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Friday, Nov 28, 2014
Letters To The Editor

Letters to the editor: No turning back

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No turning back

Well, the liberal element in this country has won. What they haven't won by legislation, they have won through the federal courts, including the all-important Supreme Court.

Going back to Roe v. Wade, through Obamacare, and now the wiping away of the Defense of Marriage Act (DOMA), the court has removed any vestiges of religious or moral heritage that has defined this country for more than 200 years. There is no turning back now. Everything is fair game. The liberal court has once and for all decided how families will be delineated, how health care will be determined and how women will be the ultimate decision-makers on who will live and who will die.

We have regressed beyond the Greeks and Romans back to the epoch of Sodom and Gomorrah. God help us in the days to come.

Earl A. Myers Jr.

TampaDeen's sin

Paula Deen made a mistake. Not the one you think. Not the plaintive use of the N-word. Not the tearful pleas for forgiveness. Or the heartfelt asking of her business partners not to abandon her. None of these are Deen's sins. Paula's sin was to apologize.

Hers also was one of bad theater. In the theater, we call it falling out of character; it is the kiss of death for a performer. For Paula to fall out of character is unforgivable. The brash, sassy, bottled blonde über hausfrau dared show us her soft underbelly, and like the good citizens of Rome, for her reward, we saluted her veracity by thrusting our sword.

In America, as in ancient Rome, the people of great empires do not apologize - ever. We understand mistakes; we all make them. But to admit one is to show weakness of character. We might applaud an admission of guilt, but we do not respect it. Think not?

Think back to what happened with Martha Stewart. Like Paula's, her sin was laid bare as well, but with one very important difference: She never apologized. True to herself and her brand, come heck or "hi, how are ya?", Martha suffered the slings and arrows of outrageous hubris only to squeeze chiffon out of the lemons handed to her by 12 angry customers. Can you say, "feng shui," in prisonese? She did - and we still love her for it.

Paula 'fessed up. What the heck was she thinking? Deferring to her good Christian upbringing has proven as viable as it did for a certain carpenter's son 2,000-plus years prior. Now that she's felt the sting of the nails driven by Matt Lauer & Co., twice fallen on her own sword on YouTube and thrice denied by her biggest licensees, maybe she will take time to reflect and plan her resurrection. I hope so. The empire needs her kind. Who else is going to plug up our veins with such joie de vivre?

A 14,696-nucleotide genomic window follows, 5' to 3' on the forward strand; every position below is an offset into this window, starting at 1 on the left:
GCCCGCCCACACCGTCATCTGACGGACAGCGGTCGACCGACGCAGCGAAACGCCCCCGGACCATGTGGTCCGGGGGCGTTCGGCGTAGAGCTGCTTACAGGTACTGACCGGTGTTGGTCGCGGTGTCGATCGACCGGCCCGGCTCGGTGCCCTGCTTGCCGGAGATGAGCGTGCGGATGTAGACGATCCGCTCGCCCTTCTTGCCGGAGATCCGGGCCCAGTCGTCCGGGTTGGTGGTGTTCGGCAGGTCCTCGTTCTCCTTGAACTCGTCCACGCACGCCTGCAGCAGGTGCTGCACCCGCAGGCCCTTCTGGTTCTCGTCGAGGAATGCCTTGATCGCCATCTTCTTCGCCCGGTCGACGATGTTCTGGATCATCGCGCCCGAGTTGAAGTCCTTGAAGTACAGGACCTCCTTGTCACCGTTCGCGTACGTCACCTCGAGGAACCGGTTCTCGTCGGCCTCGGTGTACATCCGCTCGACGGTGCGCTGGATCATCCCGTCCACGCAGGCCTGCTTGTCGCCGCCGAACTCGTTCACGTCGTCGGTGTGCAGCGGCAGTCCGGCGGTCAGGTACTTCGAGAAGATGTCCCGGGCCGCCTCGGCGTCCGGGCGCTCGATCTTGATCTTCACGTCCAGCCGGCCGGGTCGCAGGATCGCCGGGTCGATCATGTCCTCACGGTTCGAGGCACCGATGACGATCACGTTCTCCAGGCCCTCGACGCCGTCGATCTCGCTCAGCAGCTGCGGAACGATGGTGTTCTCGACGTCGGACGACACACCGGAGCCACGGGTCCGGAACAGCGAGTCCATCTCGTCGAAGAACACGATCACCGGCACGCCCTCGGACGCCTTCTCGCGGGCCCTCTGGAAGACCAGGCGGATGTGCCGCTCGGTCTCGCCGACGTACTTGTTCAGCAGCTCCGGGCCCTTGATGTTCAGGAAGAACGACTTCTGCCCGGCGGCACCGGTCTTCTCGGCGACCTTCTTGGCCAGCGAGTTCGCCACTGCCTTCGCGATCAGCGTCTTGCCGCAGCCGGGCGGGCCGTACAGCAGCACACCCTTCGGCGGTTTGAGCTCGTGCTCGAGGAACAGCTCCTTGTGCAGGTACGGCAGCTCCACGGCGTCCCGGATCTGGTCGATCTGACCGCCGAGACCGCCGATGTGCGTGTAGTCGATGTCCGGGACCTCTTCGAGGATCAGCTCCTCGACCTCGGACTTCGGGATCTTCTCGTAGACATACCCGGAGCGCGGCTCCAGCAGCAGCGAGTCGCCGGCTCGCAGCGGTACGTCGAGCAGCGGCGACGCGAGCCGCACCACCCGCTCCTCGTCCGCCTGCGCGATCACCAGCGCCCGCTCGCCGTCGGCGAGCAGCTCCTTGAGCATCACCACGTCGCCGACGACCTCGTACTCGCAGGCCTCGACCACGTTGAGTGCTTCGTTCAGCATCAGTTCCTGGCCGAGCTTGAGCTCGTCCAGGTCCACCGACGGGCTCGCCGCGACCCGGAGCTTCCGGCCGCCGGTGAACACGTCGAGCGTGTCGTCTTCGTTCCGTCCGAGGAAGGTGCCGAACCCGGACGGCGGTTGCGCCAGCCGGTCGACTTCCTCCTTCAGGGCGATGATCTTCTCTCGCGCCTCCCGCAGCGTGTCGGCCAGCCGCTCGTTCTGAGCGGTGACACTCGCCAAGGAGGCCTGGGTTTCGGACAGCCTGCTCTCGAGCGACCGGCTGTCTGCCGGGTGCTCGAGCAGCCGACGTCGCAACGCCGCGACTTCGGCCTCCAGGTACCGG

J.C. Collier

Lakeland

Our most vulnerable

Pro-abortion supporters' attempts to label pro-life activists as "anti-choice" would be laughable if it weren't so poignantly sad, given the irony of the immediate lack of choices that pro-abortion (or so-called "pro-choice") proponents strive to deny.

For example, pro-life proponents not only fight for adoption as a life-saving choice, (which also provides a safe alternative for the mother to continue to pursue her life's ambitions), but for the assurance that our most basic and fundamental civil rights, including "life, liberty, and the pursuit of happiness," will be protected, even for our society's most vulnerable.

Nick Suszynski

TampaDerelict in duties

Pat Buchanan's column "The Pentagon's astonishing surrender to feminism" (Other Views, June 28) really hit the nail on the head.

The short of it is that the Pentagon brass have cowed to the Obama administration by announcing plans to fully integrate woman into front-line and special-combat roles, including elite forces such as the Army Rangers and Navy SEALS.

What rationale could possibly deem this move as improving the fighting effectiveness of these units or in any way lower the costs of supporting such units by adopting this inane policy?

Buchanan's column mentioned that we don't even integrate any of our sporting events, from grade school to the pro level, for obvious reasons.

The present administration in government has obviously pressured the military on this issue not because it is good for them (military effectiveness), but that it is good public relations, politically correct and a way to sooth a voter block (feminists).

I find Pentagon brass derelict in their duties simply because they value their careers over the good of the soldiers and airmen they have been charged to protect.

They have rolled over rather than doing the right thing.

Paul Cotter

TampaGambling on justice

Sunday's Tribune gave a prominent spot to Washington Post columnist Michael Gerson's comments regarding a perception in some quarters that the United States has too many criminals behind bars ("The tragic success of mass incarceration," Views). He cited a figure of 2 million men being incarcerated.

Despite using several hundred words, Gerson does not identify the real problem: Namely, our system of criminal justice has been corrupted by the public defenders and prosecutors. Some estimates show more than 90 percent of those charged with serious crimes are going to plead guilty to a lesser felony to avoid longer sentences and far higher legal fees.

Over several decades we have wound up with a generation of prosecutors and judges who no longer attempt to rule on criminal cases based on their merits of evidence and real police work.

The result? We now send men to prison in record numbers because they learn to make a calculation about their chances of winning in a system where they have no chance of prevailing apart from a plea bargain - which is no bargain at all to the accused, nor is this a good deal for our society.

Jim Parker

Lakeland

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